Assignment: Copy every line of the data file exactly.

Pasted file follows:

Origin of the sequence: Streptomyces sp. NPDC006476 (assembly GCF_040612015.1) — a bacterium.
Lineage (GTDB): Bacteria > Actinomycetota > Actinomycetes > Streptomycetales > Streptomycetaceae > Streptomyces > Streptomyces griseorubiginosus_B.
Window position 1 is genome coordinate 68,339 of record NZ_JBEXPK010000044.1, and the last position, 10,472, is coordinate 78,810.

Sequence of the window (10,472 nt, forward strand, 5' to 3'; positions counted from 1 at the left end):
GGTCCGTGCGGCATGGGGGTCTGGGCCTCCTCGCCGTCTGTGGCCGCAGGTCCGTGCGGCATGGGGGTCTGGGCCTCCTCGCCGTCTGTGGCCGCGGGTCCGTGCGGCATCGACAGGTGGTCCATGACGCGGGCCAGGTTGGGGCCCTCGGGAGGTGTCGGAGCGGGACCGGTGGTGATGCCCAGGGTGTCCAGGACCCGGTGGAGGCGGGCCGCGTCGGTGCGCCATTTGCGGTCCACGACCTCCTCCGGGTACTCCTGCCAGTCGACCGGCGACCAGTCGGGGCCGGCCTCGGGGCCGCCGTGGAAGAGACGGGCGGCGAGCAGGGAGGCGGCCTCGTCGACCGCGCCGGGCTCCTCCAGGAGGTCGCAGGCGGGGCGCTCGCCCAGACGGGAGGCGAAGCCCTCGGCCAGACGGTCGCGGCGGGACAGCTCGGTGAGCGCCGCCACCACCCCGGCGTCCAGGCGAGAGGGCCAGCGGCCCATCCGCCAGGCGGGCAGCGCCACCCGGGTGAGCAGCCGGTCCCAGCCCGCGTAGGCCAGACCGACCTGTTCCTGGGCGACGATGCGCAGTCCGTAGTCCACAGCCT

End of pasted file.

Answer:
Origin of the sequence: Streptomyces sp. NPDC006476 (assembly GCF_040612015.1) — a bacterium.
Lineage (GTDB): Bacteria > Actinomycetota > Actinomycetes > Streptomycetales > Streptomycetaceae > Streptomyces > Streptomyces griseorubiginosus_B.
Window position 1 is genome coordinate 68,339 of record NZ_JBEXPK010000044.1, and the last position, 10,472, is coordinate 78,810.

Sequence of the window (10,472 nt, forward strand, 5' to 3'; positions counted from 1 at the left end):
GGTCCGTGCGGCATGGGGGTCTGGGCCTCCTCGCCGTCTGTGGCCGCAGGTCCGTGCGGCATGGGGGTCTGGGCCTCCTCGCCGTCTGTGGCCGCGGGTCCGTGCGGCATCGACAGGTGGTCCATGACGCGGGCCAGGTTGGGGCCCTCGGGAGGTGTCGGAGCGGGACCGGTGGTGATGCCCAGGGTGTCCAGGACCCGGTGGAGGCGGGCCGCGTCGGTGCGCCATTTGCGGTCCACGACCTCCTCCGGGTACTCCTGCCAGTCGACCGGCGACCAGTCGGGGCCGGCCTCGGGGCCGCCGTGGAAGAGACGGGCGGCGAGCAGGGAGGCGGCCTCGTCGACCGCGCCGGGCTCCTCCAGGAGGTCGCAGGCGGGGCGCTCGCCCAGACGGGAGGCGAAGCCCTCGGCCAGACGGTCGCGGCGGGACAGCTCGGTGAGCGCCGCCACCACCCCGGCGTCCAGGCGAGAGGGCCAGCGGCCCATCCGCCAGGCGGGCAGCGCCACCCGGGTGAGCAGCCGGTCCCAGCCCGCGTAGGCCAGACCGACCTGTTCCTGGGCGACGATGCGCAGTCCGTAGTCCACAGCCT